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Enclosure, fieldwalls and cairnfield, including seven carved rocks and an upright stone.

List Entry Summary

This monument is scheduled under the Ancient Monuments and Archaeological Areas Act 1979 as amended as it appears to the Secretary of State to be of national importance. This entry is a copy, the original is held by the Department for Culture, Media and Sport.

Name: Enclosure, fieldwalls and cairnfield, including seven carved rocks and an upright stone.

List entry Number: 1014005

Location

The monument may lie within the boundary of more than one authority.

County:

District: Bradford

District Type: Metropolitan Authority

Parish: Ilkley

National Park: Not applicable to this List entry.

Grade: Not applicable to this List entry.

Date first scheduled: 17-Oct-1930

Date of most recent amendment: 11-Jul-1995

Legacy System Information

The contents of this record have been generated from a legacy data system.

Legacy System: RSM

UID: 25333

Asset Groupings

This list entry does not comprise part of an Asset Grouping. Asset Groupings are not part of the official record but are added later for information.

List entry Description

Summary of Monument

Legacy Record - This information may be included in the List Entry Details.

Reasons for Designation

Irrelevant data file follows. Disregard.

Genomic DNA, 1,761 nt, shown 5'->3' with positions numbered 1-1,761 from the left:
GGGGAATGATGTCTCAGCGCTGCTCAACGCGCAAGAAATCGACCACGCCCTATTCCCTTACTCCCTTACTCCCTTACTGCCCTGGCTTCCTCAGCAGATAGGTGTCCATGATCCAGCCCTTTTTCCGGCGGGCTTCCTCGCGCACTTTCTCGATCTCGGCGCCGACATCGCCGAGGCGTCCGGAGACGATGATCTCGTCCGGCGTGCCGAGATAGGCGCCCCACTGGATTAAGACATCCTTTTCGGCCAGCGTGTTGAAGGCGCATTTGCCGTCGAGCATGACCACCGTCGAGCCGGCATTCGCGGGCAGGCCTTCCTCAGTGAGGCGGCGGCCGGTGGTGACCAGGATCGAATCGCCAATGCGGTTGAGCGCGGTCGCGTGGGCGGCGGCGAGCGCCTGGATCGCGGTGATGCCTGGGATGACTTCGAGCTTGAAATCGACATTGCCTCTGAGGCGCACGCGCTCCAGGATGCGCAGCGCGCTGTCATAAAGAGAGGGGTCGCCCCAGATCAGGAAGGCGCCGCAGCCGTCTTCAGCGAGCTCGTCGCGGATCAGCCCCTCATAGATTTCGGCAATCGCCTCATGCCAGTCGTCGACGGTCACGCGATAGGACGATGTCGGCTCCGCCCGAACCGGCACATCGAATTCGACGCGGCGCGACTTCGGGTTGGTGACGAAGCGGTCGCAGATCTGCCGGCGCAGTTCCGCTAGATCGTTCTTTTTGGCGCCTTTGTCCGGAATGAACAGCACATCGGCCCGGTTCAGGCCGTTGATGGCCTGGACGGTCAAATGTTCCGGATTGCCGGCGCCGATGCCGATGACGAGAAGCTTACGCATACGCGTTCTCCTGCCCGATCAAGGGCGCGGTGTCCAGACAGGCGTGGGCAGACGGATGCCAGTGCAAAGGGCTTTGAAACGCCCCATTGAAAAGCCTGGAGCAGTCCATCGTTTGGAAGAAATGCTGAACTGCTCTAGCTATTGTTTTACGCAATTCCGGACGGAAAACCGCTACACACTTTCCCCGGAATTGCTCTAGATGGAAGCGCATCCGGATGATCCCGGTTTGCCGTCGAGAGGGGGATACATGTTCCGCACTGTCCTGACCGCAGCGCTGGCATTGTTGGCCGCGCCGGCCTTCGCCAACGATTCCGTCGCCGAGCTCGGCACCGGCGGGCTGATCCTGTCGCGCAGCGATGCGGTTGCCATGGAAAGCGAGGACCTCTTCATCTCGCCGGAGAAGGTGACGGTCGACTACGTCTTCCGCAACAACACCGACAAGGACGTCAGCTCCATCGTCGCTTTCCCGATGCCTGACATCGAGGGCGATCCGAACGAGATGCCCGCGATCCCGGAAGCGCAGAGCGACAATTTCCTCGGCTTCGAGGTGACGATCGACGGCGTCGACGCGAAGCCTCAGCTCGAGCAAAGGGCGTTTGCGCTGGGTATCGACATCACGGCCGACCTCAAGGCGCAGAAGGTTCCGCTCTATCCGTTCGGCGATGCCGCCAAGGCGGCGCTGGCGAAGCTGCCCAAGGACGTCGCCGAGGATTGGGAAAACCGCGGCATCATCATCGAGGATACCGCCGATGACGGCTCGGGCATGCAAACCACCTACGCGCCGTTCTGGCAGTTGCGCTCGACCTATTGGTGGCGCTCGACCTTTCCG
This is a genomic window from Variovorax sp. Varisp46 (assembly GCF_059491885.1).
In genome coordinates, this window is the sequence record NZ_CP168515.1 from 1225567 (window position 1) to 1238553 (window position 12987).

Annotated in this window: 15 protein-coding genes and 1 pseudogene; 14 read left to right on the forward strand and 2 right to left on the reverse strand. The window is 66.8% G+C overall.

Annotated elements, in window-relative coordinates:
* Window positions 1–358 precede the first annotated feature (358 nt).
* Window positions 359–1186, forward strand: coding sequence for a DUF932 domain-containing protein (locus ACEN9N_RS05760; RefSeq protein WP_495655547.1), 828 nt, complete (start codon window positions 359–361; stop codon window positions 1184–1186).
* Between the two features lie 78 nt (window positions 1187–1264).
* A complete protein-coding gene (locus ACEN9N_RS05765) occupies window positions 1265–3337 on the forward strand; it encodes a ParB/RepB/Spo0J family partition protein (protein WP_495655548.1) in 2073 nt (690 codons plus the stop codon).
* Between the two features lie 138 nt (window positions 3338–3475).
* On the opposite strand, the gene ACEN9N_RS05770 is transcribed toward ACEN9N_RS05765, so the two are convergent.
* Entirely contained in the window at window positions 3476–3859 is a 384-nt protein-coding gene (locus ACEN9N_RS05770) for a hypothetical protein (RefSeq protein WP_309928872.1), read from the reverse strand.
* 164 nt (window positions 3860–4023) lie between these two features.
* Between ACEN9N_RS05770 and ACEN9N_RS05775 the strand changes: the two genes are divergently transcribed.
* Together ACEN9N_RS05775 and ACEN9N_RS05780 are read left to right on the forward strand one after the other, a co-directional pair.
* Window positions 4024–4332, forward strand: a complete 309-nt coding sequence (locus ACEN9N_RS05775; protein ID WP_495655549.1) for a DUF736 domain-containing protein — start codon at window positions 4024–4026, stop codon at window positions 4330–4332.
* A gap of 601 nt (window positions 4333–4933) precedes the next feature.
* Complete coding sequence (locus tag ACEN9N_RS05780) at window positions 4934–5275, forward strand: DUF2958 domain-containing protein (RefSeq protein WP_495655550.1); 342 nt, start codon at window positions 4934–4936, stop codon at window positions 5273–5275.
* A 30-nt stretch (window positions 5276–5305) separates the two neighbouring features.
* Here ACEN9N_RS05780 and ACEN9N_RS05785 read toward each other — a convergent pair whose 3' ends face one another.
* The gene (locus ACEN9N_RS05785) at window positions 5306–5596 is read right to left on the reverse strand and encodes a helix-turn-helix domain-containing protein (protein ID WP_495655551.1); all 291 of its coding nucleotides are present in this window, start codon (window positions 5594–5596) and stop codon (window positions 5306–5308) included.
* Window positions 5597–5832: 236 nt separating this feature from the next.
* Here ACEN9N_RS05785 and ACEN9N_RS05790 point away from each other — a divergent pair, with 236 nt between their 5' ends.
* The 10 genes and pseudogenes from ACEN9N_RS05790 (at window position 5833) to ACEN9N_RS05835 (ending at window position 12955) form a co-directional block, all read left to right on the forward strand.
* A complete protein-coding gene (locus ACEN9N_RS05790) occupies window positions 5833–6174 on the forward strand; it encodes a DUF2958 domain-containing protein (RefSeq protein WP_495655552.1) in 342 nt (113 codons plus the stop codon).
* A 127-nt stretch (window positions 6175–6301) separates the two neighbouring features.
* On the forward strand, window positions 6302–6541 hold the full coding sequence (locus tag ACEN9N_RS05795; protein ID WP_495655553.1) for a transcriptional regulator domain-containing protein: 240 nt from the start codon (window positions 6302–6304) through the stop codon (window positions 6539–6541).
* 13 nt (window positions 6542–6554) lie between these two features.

Rombalds Moor is an eastern outlier of the main Pennine range lying between the valleys of the Wharfe and the Aire. The bulk of this area of 90 sq km of rough moorland lies over 200m above sea level. The moor is particularly rich in remains of prehistoric activity. The most numerous relics are the rock carvings which can be found on many of the boulders and outcrops scattered across the moor. Burial monuments, stone circles and a range of enclosed settlements are also known. Cairnfields are concentrations of cairns sited in close proximity to one another. They often consist largely of clearance cairns, built with stone cleared from the surrounding landsurface to improve its use for agriculture, and occasionally their distribution can be seen to define field plots. However, funerary cairns are also frequently incorporated, although without excavation it may be impossible to determine which cairns contain burials. Clearance cairns were constructed during the Neolithic period (from c.3400 BC), although the majority of examples appear to be the result of field clearance which began during the earlier Bronze Age and continued into the later Bronze Age (2000-700 BC). The considerable longevity and variation in the size, content and association of cairnfields provide important information on the development and associations of land use and agricultural practices. Cairnfields also retain information on the diversity of beliefs and social organisation during the prehistoric period.